The Protein, Fat and Carbohydrate Ratio for Losing Weight

When it comes to weight loss, there is no magic combination of foods to eat or nutrients to balance that will yield positive results for everyone. Some nutrients are more likely to fill you up than others, however, especially protein. Thus, if your goal is steady weight loss, it’s smart to build a diet plan that has a slightly higher-than-normal percentage of calories that come from protein.

Normal Ratios

According to the Merck Manual Home Health Handbook, in a typical healthy eating plan you should get about 50 to 55 percent of daily calories from carbohydrates, 10 to 15 percent of calories from proteins and no more than 30 percent of calories from fats. Regardless of specific percentage breakdowns, healthy foods for weight loss in each nutrient group have low calories per serving and high vitamin and mineral counts. Carbs that fit the bill include whole grains, fruits and vegetables; proteins could include lean poultry, fish, eggs, low-fat and nonfat dairy, nuts and nut butters, seeds, beans, legumes and soy; and healthy fats include plant-based oils, olives and avocados.

Ratio for Satiety

Satiety is a particularly important factor in weight loss because it can impact your cravings and eating frequency as well as how much you eat. Protein is the most satiating type of nutrient and has the potential to keep you fuller for longer than either carbohydrates or fats. In a research review published in 2008 in the “American Journal of Clinical Nutrition,” scientists discovered that study subjects who ate a diet that was 30 percent protein, 60 percent carbohydrates and 10 percent fats felt fuller throughout the day than subjects who ate 10 percent protein, 30 percent carbs and 60 percent fats.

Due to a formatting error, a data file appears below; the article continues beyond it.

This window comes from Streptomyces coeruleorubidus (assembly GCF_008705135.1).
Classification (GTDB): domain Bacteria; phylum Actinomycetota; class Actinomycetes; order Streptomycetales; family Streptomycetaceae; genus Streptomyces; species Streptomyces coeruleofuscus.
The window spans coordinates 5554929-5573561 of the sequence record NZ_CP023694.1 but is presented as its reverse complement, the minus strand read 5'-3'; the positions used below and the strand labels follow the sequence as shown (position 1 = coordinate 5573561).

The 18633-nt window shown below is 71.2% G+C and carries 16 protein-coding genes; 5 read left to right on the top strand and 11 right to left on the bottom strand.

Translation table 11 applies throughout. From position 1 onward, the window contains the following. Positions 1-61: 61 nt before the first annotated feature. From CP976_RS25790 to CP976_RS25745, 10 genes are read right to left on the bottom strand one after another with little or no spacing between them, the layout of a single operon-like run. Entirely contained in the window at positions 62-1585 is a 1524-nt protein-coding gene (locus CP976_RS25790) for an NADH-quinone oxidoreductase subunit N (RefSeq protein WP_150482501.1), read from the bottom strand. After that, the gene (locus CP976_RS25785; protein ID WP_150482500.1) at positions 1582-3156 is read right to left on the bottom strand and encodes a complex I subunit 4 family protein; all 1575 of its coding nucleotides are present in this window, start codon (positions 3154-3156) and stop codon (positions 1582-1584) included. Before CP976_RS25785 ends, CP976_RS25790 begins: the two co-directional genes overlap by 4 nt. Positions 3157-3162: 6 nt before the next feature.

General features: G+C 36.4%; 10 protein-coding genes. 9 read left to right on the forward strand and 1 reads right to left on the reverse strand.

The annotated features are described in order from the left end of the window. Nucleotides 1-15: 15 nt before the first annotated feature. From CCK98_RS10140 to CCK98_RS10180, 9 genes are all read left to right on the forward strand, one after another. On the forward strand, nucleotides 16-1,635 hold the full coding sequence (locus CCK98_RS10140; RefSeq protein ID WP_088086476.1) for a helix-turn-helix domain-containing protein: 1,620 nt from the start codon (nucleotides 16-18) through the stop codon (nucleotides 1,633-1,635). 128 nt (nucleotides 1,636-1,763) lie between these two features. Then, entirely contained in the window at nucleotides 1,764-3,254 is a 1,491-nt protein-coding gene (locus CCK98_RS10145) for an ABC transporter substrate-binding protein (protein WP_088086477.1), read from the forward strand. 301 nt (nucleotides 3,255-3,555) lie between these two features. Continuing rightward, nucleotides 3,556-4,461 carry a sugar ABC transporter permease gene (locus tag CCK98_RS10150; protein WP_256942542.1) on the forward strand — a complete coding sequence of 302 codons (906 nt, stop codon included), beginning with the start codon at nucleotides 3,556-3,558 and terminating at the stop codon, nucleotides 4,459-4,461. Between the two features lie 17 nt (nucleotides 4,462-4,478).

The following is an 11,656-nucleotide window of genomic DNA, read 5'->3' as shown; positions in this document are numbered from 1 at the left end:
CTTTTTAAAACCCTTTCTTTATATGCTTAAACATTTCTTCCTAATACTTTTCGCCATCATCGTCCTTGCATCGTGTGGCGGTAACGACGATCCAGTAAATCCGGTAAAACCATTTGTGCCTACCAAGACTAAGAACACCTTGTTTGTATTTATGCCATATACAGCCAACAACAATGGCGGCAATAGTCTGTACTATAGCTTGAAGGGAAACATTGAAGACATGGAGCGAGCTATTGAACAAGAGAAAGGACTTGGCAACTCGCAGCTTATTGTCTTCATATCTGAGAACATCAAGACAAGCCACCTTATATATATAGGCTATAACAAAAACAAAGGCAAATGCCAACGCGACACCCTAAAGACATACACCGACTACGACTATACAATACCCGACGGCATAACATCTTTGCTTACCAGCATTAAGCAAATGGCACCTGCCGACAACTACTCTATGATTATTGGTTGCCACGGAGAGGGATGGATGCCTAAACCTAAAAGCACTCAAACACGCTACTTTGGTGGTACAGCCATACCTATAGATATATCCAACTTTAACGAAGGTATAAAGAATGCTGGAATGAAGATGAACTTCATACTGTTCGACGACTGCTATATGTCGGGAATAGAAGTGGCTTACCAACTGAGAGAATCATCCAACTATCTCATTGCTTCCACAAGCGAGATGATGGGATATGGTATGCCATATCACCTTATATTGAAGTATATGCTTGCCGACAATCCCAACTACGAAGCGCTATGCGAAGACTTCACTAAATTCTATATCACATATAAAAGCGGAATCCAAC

Ratio for Weight Loss

Registered dietitian Kathleen Zelman agrees that following an eating plan that contains plenty of low-fat protein may help you eat fewer overall calories, especially if you also eat plenty of dietary fiber and healthy fats. In 2005, the “American Journal of Clinical Nutrition” published the results of a study in which subjects who ate 30 percent protein, 20 percent fats and 50 percent carbohydrates felt fuller and ate an average of more than 400 fewer calories daily when compared to subjects who ate a diet of 15 percent protein, 35 percent fats and 50 percent carbohydrates.

Calories Matter

Regardless of how you divide up your diet by nutrients, calories still matter for weight loss. To drop pounds over time, you need to consistently burn more calories than you eat, which can happen whether you eat a high-protein diet, a high-carb diet or a high-fat diet. Additionally, to keep the weight off, it’s important to make an eating plan for weight maintenance that you can sustain long term. Before you make any significant changes to your eating plan, see your doctor.